Fr. Sanzio Cicatelli, Vita del p. Camillo de Lellis, Cap. X – Camillo vien chiamato da Dio al suo vero conoscimento
What better way of speaking about the unfathomable mystery of the conversion of the heart of the man Camillus is there than borrowing the words and emotion of another man, one amongst many, whom the grace of God took from the abyss, maltreated in the well of mercy and threw back into the lists of history in order to make it become History with a capital ‘S’?
‘After entering at 5.10 a chapel in the Latin quarter of Paris, looking for a friend, I left at 5.15 in the company of a friendship which was not of this earth. I had gone in sceptical and an atheist…more than sceptical and more than an atheist, I was indifferent and concerned with other things than a God whom I no longer thought even of denying…Standing beside the door, I looked for my friend with my eyes, but I could not see him…My gaze went from the shadows to the light…from the faithful to the women religious, to the altar…It stopped on the second candle that was burning to the left of the Cross (I did not know that I was in front of the Most Holy Sacrament). And then suddenly a series of wonders took place whose inexorable violence dismantled in a moment that absurd being that I was in order to give birth to the amazed boy that I had never been…To begin with these words were suggested to me ‘Spiritual Life’…as though they had been uttered beside me in a low voice…then a great light…a world, another world of a splendour and a density that suddenly sends our world to the frail shadows of unfulfilled dreams…the evidence of God…all of whose sweetness I felt…am active sweetness, overwhelming, beyond all violence, able to break the hardest stone and, even harder than stone, the human heart. His overflowing and total irruption was accompanied by a joy that was the exultance of the saved man, the joy of a shipwrecked man saved in time. These feelings, which I find difficult to translate in an inadequate language as regards ideas and images, were simultaneous…Everything was dominated by the presence… of He whose name I will never be able to write without being afraid of wounding His tenderness, He in front of whom I have the good fortune to be a forgiven son who awoke to learn that everything is gift. God existed and was present, revealed, masked at one time by that delegation of light which without talk or figures gave everything to understanding and love…One thing alone surprised me: the Eucharist; not that it seemed to me incredible but I was amazed that divine charity had found this unprecedented method to communicate itself, and above all that it had chosen bread to do this which is the food of the poor and the favourite food of the young. Love, to speak about you, eternity will be too short’ Dio esiste: io l’ho incontrato Conversione (‘God Exists: I Met Him Conversion’) by Andrè Frossard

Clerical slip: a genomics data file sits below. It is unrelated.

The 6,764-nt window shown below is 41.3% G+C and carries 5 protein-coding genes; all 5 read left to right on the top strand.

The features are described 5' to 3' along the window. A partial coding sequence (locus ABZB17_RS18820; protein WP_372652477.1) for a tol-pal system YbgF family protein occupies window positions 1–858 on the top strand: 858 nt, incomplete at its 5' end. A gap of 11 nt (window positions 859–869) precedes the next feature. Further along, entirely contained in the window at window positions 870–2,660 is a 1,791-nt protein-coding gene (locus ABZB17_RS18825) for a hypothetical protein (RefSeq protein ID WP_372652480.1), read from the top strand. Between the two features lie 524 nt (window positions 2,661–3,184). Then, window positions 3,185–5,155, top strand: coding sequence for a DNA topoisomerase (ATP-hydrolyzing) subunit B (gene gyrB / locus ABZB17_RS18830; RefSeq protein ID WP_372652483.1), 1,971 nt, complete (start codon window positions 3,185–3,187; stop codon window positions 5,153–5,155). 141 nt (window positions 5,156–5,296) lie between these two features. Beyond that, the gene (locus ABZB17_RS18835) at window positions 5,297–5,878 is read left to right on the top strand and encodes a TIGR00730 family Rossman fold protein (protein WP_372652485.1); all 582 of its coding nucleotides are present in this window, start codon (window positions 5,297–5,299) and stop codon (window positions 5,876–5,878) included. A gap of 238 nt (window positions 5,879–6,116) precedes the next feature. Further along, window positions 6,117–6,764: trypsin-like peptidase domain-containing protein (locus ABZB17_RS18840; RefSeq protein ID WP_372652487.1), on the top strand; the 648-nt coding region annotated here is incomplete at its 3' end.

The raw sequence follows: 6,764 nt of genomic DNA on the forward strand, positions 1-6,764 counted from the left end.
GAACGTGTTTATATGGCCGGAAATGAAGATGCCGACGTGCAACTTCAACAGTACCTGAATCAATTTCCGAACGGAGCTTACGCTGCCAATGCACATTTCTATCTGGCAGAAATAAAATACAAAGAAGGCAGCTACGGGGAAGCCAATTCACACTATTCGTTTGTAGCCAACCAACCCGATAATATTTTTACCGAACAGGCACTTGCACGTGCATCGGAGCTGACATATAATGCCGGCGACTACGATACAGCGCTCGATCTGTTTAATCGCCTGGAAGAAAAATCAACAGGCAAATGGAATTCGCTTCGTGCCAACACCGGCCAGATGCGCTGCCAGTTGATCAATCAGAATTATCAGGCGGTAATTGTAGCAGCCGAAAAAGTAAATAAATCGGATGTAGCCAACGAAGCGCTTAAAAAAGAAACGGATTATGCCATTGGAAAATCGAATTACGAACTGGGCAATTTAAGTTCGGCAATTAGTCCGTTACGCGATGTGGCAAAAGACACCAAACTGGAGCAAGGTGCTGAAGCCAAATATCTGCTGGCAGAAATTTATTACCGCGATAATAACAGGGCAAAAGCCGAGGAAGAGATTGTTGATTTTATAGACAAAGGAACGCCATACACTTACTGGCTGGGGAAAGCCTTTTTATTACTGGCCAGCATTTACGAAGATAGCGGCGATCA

The overwhelming mystical experience of conversion profoundly transformed Camillus de Lellis. He was a convert. The first Camillian community, which on very many occasions listened to the Father talking about his strong experience of his, perceived with great clarity that this new community of service for the sick had to be made up of men totally renewed by grace, that is to say converts, in order to be able to go on that journey of charity together with Father Camillus.